I stepped outside. Almost immediately, DeLay came charging out of his office, putting on his coat. Scanlon asked if we might go to the Rayburn Building with him, but DeLay blew up at the suggestion. “Frankly, I need to be thinking about all this,” he spat out. Hours later, the reason for DeLay’s abrupt departure became clear when Livingston publicly admitted to having had multiple extramarital affairs. The storm was careening off on unanticipated tangents, bruising souls for whom its force had not been intended. Watching the roiling disturbance, I saw DeLay emerge as the most powerful Republican in Washington. Except for him, Clinton would never have been impeached—but because of his success, Republicans have spent the weeks after Clinton’s acquittal arguing over whether they did the right thing.
THE OFFICE OF MAJORITY WHIP HAS not typically been the pivot around which Washington turns, but DeLay has made it so by legislative skill, among other talents. Beltway insiders have wildly disparate opinions about DeLay but all agree on one thing: He is the most effective whip anyone has seen. “My time on the Hill goes back to 1964,” said moderate Republican Sherwood Boehlert of New York. “In all those years, I have never seen a person succeed at his job as well as Tom DeLay. I say that as a person who frequently disagrees with him.”
The reason for DeLay’s success as a politician is not immediately apparent. He is not particularly handsome, particularly charismatic, or particularly eloquent. But he is particularly dogged. “A time came when Tom and I were running for chairman of the Republican Study Committee,” majority leader Dick Armey told me. “It was the only time we’ve gone head-to-head. I thought I was doing great, but Tom won hands down. He knew how to sew things up, how to glide back and forth between one back room and another, far better than I did.” DeLay is highly competitive, a devout Baptist, and partisan to the core. He started out a fiscal conservative but has become close to the Christian right. He divides the world into friends and enemies, and he’s famous for intemperate remarks that reflect his polarized worldview. “We’re going to only fund those programs we want to fund,” he announced during the budget impasse of 1995. “We’re in charge. We don’t have to negotiate with the Senate. We don’t have to negotiate with the Democrats.”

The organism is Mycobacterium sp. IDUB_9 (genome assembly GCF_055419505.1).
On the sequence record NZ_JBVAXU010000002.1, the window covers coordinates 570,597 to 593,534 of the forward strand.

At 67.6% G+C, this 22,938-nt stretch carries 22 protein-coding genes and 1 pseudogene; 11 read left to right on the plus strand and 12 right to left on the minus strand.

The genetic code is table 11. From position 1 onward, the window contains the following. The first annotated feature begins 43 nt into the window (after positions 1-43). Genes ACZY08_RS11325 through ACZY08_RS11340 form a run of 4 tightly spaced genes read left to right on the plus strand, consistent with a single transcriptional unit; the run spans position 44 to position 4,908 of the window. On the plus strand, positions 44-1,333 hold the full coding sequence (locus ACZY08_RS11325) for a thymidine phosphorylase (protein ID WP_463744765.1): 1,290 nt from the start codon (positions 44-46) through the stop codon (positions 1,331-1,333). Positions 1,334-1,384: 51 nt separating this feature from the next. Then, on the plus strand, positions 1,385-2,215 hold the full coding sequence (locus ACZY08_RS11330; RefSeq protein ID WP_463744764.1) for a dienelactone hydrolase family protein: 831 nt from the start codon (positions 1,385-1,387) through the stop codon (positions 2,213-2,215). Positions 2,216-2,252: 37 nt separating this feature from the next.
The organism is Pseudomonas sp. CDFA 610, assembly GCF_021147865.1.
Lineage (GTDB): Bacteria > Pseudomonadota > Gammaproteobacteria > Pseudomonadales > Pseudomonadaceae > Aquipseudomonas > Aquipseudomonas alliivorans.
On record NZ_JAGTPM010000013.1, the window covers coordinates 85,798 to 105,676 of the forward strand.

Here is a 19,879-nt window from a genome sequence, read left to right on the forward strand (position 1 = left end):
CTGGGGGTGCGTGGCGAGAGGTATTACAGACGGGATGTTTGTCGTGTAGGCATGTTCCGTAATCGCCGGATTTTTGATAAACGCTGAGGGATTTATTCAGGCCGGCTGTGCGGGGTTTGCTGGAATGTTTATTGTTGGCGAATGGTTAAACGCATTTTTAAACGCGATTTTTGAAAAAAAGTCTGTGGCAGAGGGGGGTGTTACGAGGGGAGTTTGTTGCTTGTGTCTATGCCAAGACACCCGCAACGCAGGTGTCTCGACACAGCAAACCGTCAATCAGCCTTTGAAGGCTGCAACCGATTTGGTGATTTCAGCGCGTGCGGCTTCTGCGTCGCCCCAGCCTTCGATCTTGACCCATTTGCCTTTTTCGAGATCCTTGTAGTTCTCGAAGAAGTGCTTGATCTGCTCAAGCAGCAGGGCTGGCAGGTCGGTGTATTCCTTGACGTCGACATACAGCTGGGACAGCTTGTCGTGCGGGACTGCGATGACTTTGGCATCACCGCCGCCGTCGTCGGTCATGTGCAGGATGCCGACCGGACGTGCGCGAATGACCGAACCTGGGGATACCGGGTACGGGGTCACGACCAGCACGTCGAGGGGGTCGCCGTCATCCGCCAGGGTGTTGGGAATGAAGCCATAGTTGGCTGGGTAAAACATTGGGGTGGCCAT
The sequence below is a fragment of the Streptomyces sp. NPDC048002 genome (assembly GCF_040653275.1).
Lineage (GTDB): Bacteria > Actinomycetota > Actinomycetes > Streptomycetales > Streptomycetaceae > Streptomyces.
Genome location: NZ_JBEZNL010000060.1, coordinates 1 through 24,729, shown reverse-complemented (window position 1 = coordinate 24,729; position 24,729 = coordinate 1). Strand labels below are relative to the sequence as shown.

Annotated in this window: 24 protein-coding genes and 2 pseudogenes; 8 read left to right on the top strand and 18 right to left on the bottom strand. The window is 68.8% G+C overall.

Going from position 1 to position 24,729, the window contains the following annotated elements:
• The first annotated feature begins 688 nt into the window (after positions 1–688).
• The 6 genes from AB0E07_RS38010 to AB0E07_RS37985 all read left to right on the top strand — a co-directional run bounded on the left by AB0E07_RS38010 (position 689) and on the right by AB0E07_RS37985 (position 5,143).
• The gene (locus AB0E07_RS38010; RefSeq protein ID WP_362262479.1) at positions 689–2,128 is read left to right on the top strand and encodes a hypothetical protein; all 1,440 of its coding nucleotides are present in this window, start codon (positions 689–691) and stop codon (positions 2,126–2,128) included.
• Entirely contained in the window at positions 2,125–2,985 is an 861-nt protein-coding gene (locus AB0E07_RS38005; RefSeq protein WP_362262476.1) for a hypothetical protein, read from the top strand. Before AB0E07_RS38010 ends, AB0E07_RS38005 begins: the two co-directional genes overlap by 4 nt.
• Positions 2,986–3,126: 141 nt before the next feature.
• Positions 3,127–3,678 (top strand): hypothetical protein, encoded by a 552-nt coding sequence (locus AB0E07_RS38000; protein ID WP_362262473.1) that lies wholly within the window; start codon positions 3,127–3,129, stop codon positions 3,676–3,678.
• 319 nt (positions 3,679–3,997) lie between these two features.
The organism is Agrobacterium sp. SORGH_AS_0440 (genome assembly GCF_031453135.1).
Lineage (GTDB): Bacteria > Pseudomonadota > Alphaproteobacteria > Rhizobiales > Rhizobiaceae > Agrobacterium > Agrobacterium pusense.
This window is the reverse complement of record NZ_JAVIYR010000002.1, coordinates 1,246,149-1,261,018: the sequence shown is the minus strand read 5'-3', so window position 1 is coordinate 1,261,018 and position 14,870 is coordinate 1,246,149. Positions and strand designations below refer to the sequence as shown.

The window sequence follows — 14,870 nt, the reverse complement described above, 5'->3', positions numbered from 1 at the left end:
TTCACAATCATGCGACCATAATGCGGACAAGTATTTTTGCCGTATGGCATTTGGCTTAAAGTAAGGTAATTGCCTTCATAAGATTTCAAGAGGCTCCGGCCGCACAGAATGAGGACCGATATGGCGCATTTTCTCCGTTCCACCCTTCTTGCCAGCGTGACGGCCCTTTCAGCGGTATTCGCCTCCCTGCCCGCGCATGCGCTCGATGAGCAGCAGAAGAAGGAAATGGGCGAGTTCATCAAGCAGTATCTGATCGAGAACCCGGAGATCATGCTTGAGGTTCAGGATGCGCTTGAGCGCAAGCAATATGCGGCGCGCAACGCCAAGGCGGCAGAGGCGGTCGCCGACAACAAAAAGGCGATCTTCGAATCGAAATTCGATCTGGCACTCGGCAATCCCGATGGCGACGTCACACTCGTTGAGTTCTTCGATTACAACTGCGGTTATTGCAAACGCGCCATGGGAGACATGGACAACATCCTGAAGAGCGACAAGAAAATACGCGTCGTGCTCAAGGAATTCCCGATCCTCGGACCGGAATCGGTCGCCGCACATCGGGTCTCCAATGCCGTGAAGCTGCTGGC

DeLay has a reputation for arm twisting, but it’s impossible to unite several hundred elected officials with sizable egos just by running roughshod over them all of the time. DeLay has other means of building consensus. “He knows every member,” said Tom Loeffler, a former congressman from San Antonio. “He knows the demographics of their district, he knows what committees they serve on, he knows their wants and needs.” When Kay Granger of Fort Worth arrived in Washington in 1996, DeLay gave her a desk and loaned her a staff member until she got settled. Essentially, he runs the whip’s office like a service organization. Whatever the members need, he gets.